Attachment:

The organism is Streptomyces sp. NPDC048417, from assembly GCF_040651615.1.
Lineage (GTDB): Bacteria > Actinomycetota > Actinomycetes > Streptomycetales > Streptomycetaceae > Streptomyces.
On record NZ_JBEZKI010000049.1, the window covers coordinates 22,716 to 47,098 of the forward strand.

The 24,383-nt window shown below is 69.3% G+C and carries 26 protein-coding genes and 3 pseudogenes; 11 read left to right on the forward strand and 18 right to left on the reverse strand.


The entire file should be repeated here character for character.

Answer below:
The organism is Streptomyces sp. NPDC048417, from assembly GCF_040651615.1.
Lineage (GTDB): Bacteria > Actinomycetota > Actinomycetes > Streptomycetales > Streptomycetaceae > Streptomyces.
On record NZ_JBEZKI010000049.1, the window covers coordinates 22,716 to 47,098 of the forward strand.

The 24,383-nt window shown below is 69.3% G+C and carries 26 protein-coding genes and 3 pseudogenes; 11 read left to right on the forward strand and 18 right to left on the reverse strand.